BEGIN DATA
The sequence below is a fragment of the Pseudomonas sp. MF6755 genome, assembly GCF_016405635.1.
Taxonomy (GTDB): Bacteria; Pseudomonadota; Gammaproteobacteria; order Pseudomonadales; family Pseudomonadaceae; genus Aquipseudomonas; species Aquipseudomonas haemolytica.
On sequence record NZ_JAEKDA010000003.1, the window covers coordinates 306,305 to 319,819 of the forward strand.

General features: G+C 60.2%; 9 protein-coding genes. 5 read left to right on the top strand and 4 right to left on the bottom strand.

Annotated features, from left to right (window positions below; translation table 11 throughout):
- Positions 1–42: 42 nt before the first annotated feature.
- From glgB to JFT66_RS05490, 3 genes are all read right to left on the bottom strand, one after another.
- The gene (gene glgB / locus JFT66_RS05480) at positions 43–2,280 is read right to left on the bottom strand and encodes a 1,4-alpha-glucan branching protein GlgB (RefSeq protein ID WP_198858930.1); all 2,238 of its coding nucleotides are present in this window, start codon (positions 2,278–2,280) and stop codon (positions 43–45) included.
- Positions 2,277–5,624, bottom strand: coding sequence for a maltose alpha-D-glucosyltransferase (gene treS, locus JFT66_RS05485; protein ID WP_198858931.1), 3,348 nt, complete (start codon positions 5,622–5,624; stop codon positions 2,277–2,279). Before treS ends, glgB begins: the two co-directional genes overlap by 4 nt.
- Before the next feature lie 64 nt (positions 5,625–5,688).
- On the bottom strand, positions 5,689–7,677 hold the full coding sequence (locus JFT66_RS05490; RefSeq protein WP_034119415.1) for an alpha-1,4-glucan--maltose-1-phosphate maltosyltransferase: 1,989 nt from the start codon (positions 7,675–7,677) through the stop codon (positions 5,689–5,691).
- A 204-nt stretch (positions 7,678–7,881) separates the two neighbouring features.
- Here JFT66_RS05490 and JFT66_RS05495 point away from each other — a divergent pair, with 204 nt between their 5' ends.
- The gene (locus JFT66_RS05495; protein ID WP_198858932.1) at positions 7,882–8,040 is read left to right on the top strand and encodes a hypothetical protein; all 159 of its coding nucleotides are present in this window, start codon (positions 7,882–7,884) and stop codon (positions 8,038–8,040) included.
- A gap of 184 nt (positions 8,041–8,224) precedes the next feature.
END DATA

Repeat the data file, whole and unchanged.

The sequence below is a fragment of the Pseudomonas sp. MF6755 genome, assembly GCF_016405635.1.
Taxonomy (GTDB): Bacteria; Pseudomonadota; Gammaproteobacteria; order Pseudomonadales; family Pseudomonadaceae; genus Aquipseudomonas; species Aquipseudomonas haemolytica.
On sequence record NZ_JAEKDA010000003.1, the window covers coordinates 306,305 to 319,819 of the forward strand.

General features: G+C 60.2%; 9 protein-coding genes. 5 read left to right on the top strand and 4 right to left on the bottom strand.

Annotated features, from left to right (window positions below; translation table 11 throughout):
- Positions 1–42: 42 nt before the first annotated feature.
- From glgB to JFT66_RS05490, 3 genes are all read right to left on the bottom strand, one after another.
- The gene (gene glgB / locus JFT66_RS05480) at positions 43–2,280 is read right to left on the bottom strand and encodes a 1,4-alpha-glucan branching protein GlgB (RefSeq protein ID WP_198858930.1); all 2,238 of its coding nucleotides are present in this window, start codon (positions 2,278–2,280) and stop codon (positions 43–45) included.
- Positions 2,277–5,624, bottom strand: coding sequence for a maltose alpha-D-glucosyltransferase (gene treS, locus JFT66_RS05485; protein ID WP_198858931.1), 3,348 nt, complete (start codon positions 5,622–5,624; stop codon positions 2,277–2,279). Before treS ends, glgB begins: the two co-directional genes overlap by 4 nt.
- Before the next feature lie 64 nt (positions 5,625–5,688).
- On the bottom strand, positions 5,689–7,677 hold the full coding sequence (locus JFT66_RS05490; RefSeq protein WP_034119415.1) for an alpha-1,4-glucan--maltose-1-phosphate maltosyltransferase: 1,989 nt from the start codon (positions 7,675–7,677) through the stop codon (positions 5,689–5,691).
- A 204-nt stretch (positions 7,678–7,881) separates the two neighbouring features.
- Here JFT66_RS05490 and JFT66_RS05495 point away from each other — a divergent pair, with 204 nt between their 5' ends.
- The gene (locus JFT66_RS05495; protein ID WP_198858932.1) at positions 7,882–8,040 is read left to right on the top strand and encodes a hypothetical protein; all 159 of its coding nucleotides are present in this window, start codon (positions 7,882–7,884) and stop codon (positions 8,038–8,040) included.
- A gap of 184 nt (positions 8,041–8,224) precedes the next feature.